Connecticut College Magazine · Winter 2004

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The Tundra by Tank



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The Tundra by Tank

The Tundra by Tank

Professor Siver called a Russian tank “home” for his summer research

by Carolyn Battista


Last spring, Professor of Botany Peter A. Siver was eagerly e-mailing Russian colleagues who’d invited him to join their expedition north of the Arctic Circle. Their mission was to help document the diversity of algae in Russia. “How will the field sampling take place?” he asked. “How will we get to the sites on the tundra?”

“We will take a land cruiser,” they e-mailed back. Siver recalls that he envisioned a kind of Toyota.

But his colleagues simply used “land rover” as a generic term for something that cruised the land — something that turned to be a Russian tank. “I think it was from World War II,” says Siver. “They’d just taken off the gun turret and expanded the storage.”

In July, outside the far northern city of Vorkuta, he boarded the tank, for what would be the trip of a lifetime. Also aboard were two microbiologists (both women), a geologist and two students, all from St. Petersburg State University. Completing the crew were a driver and mechanic.

Siver was delighted to be in a land of permafrost. A faculty member at CC since 1990, he has long studied algal floras, particularly diatoms and chrysophytes with his students. Recently they’ve focused on northern climates, including areas where, he says, “People don’t think these organisms exist, but they do.” The tundra, he adds, “was really beautiful, except for the insects.” Mosquitoes and black flies attacked steadily throughout the 10-day trip.

Tank travel itself was “exciting — at first.” There was no steering wheel; the driver used both hands and both feet to work levers. On the very first day of the expedition, en route to the farthest sampling site, the tank rumbled over uneven ground and through mighty rivers. Then trouble started.

“The massive machine went down an embankment, then came up on a rock. One side was raised off the ground, with the track spinning,” says Siver, who with three other men was on the outside of the tank. That was fortunate, because with the tank’s door was sunk in thick, wet clay. “The people inside couldn’t get out,” he says. Also inside were his boots and all the food.

After several unsuccessful attempts to extricate the tank, the men outside considered walking back — but how could they could cross the cold, deep, fast-flowing rivers? Siver suggested radioing for help. But, he says, they were out of range for any radio communication.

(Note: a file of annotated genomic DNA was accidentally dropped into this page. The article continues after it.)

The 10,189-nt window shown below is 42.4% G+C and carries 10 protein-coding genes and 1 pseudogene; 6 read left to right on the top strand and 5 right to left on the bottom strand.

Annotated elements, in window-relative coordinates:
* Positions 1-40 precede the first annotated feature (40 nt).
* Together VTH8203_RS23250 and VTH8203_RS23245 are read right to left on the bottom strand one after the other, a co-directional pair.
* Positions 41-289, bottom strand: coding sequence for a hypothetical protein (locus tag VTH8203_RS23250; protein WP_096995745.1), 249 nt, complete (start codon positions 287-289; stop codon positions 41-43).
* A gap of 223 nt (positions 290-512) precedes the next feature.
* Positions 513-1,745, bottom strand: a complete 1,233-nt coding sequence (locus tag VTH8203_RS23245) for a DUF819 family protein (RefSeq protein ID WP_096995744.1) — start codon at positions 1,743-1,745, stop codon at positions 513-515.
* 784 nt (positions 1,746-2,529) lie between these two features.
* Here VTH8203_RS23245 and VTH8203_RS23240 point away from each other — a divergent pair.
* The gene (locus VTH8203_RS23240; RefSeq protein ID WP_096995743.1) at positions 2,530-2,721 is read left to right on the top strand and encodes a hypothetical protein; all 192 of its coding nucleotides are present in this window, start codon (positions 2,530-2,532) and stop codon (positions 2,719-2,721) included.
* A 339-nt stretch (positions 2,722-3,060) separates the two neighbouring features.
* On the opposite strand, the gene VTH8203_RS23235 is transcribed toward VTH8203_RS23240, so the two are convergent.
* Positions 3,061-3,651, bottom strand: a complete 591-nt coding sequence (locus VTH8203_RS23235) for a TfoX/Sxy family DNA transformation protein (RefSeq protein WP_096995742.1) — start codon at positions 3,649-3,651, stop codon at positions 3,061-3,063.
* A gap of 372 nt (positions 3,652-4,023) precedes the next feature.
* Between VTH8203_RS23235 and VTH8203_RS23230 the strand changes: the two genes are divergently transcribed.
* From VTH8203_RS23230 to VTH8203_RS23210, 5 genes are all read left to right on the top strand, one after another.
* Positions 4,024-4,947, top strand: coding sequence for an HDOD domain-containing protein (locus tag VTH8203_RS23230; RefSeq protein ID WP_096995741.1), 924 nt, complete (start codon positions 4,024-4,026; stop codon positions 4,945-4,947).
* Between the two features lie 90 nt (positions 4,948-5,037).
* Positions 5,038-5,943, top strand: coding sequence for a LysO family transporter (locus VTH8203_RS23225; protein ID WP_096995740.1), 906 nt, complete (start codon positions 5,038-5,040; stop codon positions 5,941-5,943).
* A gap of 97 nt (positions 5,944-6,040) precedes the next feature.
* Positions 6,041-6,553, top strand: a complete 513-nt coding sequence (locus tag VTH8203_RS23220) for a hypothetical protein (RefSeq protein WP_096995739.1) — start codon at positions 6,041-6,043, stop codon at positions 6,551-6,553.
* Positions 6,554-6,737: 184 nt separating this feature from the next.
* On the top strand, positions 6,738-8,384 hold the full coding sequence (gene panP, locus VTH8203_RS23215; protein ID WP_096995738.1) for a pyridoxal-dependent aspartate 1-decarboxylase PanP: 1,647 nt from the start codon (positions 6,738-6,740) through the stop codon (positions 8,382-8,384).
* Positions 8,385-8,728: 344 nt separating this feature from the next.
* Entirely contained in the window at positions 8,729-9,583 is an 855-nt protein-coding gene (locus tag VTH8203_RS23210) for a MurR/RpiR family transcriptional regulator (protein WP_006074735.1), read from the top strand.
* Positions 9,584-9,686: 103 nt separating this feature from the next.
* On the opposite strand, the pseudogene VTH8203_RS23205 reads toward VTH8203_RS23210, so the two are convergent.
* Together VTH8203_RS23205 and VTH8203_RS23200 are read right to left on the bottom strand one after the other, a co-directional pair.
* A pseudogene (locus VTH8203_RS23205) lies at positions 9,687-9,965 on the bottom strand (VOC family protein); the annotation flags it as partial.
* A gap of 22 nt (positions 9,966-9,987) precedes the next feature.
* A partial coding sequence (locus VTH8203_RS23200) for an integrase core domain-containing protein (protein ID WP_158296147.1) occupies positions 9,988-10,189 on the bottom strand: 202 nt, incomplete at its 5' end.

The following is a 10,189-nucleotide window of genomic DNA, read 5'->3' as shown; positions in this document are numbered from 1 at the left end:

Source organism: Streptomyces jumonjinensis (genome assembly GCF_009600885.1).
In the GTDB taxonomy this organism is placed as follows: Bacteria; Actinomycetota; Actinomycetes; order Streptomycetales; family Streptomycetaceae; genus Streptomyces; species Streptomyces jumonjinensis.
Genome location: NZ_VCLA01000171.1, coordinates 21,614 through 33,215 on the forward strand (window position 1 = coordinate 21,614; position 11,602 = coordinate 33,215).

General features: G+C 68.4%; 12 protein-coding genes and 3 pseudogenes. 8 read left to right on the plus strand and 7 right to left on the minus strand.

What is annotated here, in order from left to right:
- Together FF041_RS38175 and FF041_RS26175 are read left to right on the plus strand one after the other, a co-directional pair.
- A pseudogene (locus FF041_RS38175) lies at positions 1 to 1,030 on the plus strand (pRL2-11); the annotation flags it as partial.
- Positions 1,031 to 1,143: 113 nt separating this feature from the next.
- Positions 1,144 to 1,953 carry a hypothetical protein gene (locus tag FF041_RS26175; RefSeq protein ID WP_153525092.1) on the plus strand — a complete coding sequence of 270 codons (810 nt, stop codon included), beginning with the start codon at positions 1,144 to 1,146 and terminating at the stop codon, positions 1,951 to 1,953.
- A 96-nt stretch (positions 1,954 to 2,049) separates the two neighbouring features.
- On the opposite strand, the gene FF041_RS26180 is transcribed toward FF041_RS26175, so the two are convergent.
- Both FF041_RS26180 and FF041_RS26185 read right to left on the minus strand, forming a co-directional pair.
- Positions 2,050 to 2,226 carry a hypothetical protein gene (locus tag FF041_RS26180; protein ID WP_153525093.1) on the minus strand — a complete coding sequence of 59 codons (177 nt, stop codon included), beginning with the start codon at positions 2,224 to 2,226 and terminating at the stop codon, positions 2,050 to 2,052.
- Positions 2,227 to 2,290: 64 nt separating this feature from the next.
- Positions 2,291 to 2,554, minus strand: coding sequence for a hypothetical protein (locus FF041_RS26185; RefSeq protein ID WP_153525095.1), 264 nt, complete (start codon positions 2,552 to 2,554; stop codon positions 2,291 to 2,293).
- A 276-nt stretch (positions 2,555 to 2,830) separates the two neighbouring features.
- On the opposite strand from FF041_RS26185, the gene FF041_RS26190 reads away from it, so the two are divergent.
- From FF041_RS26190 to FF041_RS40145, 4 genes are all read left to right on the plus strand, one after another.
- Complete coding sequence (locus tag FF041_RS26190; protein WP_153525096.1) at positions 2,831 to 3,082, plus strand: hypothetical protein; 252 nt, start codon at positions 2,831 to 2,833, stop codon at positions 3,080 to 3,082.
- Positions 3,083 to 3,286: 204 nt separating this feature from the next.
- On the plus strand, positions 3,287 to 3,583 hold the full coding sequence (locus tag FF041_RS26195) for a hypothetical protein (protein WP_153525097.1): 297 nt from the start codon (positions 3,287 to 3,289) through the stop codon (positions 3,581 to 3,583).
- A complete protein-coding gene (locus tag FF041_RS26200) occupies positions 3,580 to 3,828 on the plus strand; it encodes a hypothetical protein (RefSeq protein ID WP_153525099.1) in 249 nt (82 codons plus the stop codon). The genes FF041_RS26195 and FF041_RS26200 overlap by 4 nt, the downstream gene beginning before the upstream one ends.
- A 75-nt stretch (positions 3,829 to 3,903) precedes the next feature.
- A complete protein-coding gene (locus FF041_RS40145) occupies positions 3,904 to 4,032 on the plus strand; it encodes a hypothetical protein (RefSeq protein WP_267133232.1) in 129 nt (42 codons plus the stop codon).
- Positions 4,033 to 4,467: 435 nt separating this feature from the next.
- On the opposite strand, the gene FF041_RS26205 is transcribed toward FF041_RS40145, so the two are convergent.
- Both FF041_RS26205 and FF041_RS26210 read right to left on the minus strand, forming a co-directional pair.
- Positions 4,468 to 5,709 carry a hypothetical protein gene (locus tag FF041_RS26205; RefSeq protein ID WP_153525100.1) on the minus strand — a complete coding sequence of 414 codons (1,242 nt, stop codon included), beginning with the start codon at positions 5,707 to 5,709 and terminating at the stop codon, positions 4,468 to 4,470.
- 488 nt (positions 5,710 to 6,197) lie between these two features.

Finally, the three men were able to dig a hole behind a boulder, pound a pole into the hole, and use cable to help pull the tank over small willow branches laid on the soggy ground. After 18 hours of work (during which a student broke his hand and the mechanic slashed his), “The thing started to move,” Siver recalls. “It was our last effort, and if it hadn’t worked, I don’t know if I’d still be there.”

The tank rolled on, and eventually the travelers spotted the site of their proposed encampment. “Heaven up ahead!” they said. “Heaven” turned out to be one of two huts, borrowed from the Russian Army (which occasionally flies officers in, to hunt and fish). All seven would sleep and eat in one little hut heated by one decrepit stove. They would eat mostly the non-perishables brought along in the tank, including something called “canned cow.” Some of the team members managed to shoot a duck and catch a few fish.

Then there was another tank problem. “One day we lost a wheel,” he recalls. He and another man walked 10 miles back, looking in vain for the 300-pounder. Since it had come from the middle of a track, the men were able to remove a link from that track and keep going. “If the wheel had been at the end,” he notes, “the track would have fallen off, and we would have had no way to get out.”

Everybody did get out, with stories and more. “We got lots of samples and are beginning our analysis,” Siver, who regularly works with his Connecticut College students on many projects, such as investigating the distribution of algal floras along the Atlantic coast. “We have a project that includes sites from Florida to Maine, and that we hope to extend to Canada,” he says.

Now his students are hearing about bug bites, tank troubles, and canned cow — and about spectacular scenery, fine comrades and new discoveries. “I tell my students they can never complain about insects again,” he says. “And I tell them, ‘This is what science is like.’’’


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